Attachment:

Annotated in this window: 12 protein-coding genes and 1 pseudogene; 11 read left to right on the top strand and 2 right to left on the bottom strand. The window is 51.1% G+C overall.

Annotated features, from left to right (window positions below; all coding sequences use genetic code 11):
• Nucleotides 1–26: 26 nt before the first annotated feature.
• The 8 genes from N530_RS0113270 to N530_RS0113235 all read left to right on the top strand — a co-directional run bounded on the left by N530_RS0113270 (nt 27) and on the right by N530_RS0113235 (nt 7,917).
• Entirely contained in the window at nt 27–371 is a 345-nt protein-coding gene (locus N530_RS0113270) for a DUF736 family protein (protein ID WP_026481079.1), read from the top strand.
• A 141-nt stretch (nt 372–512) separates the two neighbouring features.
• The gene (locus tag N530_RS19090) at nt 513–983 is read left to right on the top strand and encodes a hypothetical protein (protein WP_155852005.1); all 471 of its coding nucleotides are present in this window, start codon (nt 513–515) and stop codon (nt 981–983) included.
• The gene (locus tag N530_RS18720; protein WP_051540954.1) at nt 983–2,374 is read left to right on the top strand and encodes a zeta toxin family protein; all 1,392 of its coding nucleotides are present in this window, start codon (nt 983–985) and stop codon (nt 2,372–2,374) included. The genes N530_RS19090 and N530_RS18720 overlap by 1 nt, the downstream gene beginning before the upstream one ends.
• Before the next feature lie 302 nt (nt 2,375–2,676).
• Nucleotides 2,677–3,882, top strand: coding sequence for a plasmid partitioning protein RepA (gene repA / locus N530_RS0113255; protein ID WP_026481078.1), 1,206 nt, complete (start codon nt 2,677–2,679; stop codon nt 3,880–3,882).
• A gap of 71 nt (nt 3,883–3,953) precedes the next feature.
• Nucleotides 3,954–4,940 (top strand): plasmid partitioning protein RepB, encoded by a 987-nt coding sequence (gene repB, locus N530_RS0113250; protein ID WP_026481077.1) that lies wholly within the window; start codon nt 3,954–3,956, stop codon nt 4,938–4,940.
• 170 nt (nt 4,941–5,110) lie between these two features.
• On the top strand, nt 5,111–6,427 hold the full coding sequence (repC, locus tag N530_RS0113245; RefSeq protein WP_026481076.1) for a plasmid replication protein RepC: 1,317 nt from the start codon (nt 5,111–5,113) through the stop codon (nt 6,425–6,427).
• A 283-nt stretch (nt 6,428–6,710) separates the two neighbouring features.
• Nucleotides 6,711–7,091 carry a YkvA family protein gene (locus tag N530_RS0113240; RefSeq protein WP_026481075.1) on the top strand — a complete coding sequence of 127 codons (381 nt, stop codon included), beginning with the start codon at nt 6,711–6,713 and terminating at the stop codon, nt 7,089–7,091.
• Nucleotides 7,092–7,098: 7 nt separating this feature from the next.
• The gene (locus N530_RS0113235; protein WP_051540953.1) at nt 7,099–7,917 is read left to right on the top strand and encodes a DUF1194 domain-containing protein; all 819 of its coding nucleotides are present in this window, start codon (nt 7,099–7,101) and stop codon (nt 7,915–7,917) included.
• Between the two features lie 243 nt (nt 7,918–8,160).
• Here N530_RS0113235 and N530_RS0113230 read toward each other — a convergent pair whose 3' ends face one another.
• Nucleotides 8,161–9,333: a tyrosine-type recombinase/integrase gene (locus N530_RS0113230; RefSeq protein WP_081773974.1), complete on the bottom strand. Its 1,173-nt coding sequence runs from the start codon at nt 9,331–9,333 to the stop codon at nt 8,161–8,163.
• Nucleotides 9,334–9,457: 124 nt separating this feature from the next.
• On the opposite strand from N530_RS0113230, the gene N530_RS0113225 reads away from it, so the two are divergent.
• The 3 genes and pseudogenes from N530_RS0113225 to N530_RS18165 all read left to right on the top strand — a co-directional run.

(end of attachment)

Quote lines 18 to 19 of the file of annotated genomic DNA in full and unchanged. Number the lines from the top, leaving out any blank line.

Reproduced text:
• The gene (locus N530_RS0113235; protein WP_051540953.1) at nt 7,099–7,917 is read left to right on the top strand and encodes a DUF1194 domain-containing protein; all 819 of its coding nucleotides are present in this window, start codon (nt 7,099–7,101) and stop codon (nt 7,915–7,917) included.
• Between the two features lie 243 nt (nt 7,918–8,160).